Imagine being given 12 months’ free reign to ride wherever you want. Money and time are no objects, and neither is the boss… Jane Benstead, this is your grown-up Gap Year

Who?

YOUR NAME: Jane Benstead AGE: 44 FROM: Doncaster STATUS: Married, with one teenage daughter JOB: HR Manager BIKE: XT600E, Aprilia Dorsoduro

With?

My husband Steve. Who else would put up with me for a whole year? Plus he’s a dab hand at fixing my bike when I drop it, has a knack for finding great wild camping sites and keeps me out of mischief among other uses. What more can you ask?

On What?

I would take my Yamaha XT600E – the 2003 air-cooled model. It’s simple enough for roadside repairs, robust enough to cope with abuse and big enough to ride the tarmac highways. My XT has already been fitted with Renthal Dakar bars, a Touratech Bash-plate, bush guards, charging socket, centre stand, Quill exhaust, stronger rear spring, wider foot pegs, Secdem screen and a 23L tank; at an average of 58mpg fully laden, it copes well over long distances. As the seat padding has been upgraded too my bike is pretty much ready to go. The only extras I would want for this trip would be a heated jacket and heated hand grips – for obvious reasons!

Where?

My grown-up gap year is a journey of contrasts travelling from west to east across three continents, from busy cities to remote and wild lands, from high mountains to vast plains, across Russia and Canada.

My dream for my Russian journey is to ride the Road of Bones, but as it’s in the far east that means I’ll have the chance to ride across Russia first…

To avoid the slog south to Dover, I’d start my trip off at a more leisurely pace and take the ferry from Hull to Rotterdam. From here my route will take me through parts of Hol- land, Germany, Poland, Lithuania, Latvia and Estonia to Russia.

My journey across Russia will start from its most ‘western’ city – St Petersburg; home of the Russian Monarchs for nearly 200 years. Founded by Tsar Peter the Great in 1703, St Petersburg was the capitol of Russia from 1732 until 1918 when the central govern- ment moved to Moscow. So, what better city to head to next?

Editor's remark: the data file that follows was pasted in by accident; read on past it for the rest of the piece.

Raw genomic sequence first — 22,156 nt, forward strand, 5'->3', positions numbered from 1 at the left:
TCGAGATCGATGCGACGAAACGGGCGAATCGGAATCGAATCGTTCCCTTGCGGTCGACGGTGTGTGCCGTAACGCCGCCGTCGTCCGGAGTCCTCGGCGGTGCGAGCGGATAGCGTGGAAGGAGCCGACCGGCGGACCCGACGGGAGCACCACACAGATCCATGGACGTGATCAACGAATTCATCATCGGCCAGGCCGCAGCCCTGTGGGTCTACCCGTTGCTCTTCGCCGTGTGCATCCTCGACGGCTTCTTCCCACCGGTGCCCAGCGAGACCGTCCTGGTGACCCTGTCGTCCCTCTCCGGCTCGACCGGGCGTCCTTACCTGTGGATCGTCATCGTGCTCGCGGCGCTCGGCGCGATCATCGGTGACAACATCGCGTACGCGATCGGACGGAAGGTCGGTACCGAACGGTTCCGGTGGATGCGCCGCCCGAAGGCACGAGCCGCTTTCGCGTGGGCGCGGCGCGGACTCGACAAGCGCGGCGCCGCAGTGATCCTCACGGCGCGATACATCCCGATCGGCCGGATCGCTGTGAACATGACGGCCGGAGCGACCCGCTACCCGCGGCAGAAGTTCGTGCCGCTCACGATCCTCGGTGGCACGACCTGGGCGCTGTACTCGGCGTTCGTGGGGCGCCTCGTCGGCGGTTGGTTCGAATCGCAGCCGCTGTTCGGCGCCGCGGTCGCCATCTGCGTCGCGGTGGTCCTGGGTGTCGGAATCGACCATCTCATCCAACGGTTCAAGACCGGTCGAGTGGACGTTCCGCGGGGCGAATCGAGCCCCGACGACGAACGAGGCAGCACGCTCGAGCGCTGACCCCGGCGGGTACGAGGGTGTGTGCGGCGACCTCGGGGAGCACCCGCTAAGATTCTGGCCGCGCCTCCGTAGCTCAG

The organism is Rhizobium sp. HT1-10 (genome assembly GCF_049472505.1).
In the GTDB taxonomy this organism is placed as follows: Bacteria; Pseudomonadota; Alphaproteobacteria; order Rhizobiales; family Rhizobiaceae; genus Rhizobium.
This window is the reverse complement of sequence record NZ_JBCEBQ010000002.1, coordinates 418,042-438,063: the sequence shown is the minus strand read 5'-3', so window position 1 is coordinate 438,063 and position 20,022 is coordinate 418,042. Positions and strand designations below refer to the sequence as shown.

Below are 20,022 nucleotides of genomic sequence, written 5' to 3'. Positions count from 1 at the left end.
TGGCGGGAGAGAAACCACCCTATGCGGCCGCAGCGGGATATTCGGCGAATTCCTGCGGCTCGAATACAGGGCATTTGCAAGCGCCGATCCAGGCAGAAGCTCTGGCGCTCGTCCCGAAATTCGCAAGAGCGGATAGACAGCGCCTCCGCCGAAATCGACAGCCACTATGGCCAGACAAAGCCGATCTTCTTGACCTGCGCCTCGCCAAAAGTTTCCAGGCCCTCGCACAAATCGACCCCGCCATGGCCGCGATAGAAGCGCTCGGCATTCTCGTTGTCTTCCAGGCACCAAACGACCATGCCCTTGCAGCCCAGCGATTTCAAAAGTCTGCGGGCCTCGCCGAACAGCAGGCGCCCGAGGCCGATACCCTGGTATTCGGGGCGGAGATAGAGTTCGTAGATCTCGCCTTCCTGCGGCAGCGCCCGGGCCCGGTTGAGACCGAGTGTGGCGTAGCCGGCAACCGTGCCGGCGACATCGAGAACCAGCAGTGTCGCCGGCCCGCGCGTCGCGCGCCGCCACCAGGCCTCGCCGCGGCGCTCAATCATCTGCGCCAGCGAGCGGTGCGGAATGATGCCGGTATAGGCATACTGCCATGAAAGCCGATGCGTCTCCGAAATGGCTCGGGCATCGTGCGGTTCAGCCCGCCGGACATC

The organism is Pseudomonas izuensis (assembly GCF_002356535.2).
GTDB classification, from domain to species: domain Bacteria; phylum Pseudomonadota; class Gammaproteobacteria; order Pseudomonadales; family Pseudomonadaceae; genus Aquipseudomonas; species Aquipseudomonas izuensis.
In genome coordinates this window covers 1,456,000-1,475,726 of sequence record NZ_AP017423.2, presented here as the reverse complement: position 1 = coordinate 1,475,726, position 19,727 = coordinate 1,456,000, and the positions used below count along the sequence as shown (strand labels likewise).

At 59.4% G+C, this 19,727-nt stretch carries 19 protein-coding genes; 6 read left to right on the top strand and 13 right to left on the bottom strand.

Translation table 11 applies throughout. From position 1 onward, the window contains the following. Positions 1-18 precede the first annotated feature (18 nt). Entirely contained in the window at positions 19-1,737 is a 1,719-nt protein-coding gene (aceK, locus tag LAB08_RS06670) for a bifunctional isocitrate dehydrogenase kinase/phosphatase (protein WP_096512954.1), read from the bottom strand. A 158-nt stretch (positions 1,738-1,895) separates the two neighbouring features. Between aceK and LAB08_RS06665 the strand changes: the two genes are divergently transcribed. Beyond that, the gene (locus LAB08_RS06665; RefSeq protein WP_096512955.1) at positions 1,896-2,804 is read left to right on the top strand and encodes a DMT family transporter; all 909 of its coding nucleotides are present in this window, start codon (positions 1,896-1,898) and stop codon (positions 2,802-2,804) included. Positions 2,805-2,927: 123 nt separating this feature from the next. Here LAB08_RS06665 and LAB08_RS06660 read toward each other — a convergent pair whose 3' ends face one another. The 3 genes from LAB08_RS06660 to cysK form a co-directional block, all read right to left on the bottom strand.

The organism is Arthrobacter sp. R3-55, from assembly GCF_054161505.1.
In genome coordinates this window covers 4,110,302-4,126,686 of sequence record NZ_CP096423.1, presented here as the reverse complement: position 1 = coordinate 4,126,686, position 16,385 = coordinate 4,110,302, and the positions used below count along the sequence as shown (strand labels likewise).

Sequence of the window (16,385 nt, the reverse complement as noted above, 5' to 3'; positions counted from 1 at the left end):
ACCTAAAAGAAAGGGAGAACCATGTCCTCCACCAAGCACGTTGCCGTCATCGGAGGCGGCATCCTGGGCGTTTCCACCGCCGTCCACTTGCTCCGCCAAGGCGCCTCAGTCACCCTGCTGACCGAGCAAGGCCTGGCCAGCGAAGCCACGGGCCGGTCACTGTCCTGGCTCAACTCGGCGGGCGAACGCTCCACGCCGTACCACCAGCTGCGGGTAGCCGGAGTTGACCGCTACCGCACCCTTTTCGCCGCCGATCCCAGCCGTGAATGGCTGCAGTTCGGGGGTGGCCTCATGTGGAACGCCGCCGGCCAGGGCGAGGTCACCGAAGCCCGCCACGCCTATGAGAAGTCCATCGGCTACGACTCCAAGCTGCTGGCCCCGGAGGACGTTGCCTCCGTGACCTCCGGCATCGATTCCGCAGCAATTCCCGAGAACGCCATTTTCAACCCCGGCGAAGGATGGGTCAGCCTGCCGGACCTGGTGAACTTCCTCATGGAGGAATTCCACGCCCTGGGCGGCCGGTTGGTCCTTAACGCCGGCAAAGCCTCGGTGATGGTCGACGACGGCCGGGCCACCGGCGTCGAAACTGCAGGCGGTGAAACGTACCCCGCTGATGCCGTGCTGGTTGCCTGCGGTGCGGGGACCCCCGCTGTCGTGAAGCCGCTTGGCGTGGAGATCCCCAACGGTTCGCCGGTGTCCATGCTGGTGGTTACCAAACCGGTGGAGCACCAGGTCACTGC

While in Moscow I’d take the time to visit the Red Square and the Kremlin before heading east through the city of Samara on the Volga River and the start of the Russian Steppes. Then I’d head over the Ural Mountains towards Omsk in South Western Siberia, through Novosibirsk and then south east to Irkutsk on Lake Baikal and further east still to Chita.

From Chita the route continues north east to Yakutsk, to join the Kolyma High-way which connects Yakutsk and Magadan in the Russian Far East. The most challenging part of this trip will be the section between Khandyga and Magadan, otherwise known as the Road of Bones.

The Road of Bones was built during Lenin’s rule. Construction was started by inmates of the Sevvostlag labour camp in 1932 and was continued by inmates of Gulag camps until 1953. The road is so called because the bones of those who died building it are said to be buried underneath it.

As well as the challenges of the road, the terrain, and the remoteness, there’s also the inclement weather with which to contend. This region of Russia has one of the biggest seasonal temperature differences in the world with average monthly temperatures range from 19 °C in July to −40 °C in January. Though the summer temperatures often reach 32 °C, two towns along the road both lay claim to being the coldest inhabited place on earth outside of Antarctica with temperatures recorded as low as -71.2°C! In summer, the large mosquitos and standing water only add to the fun.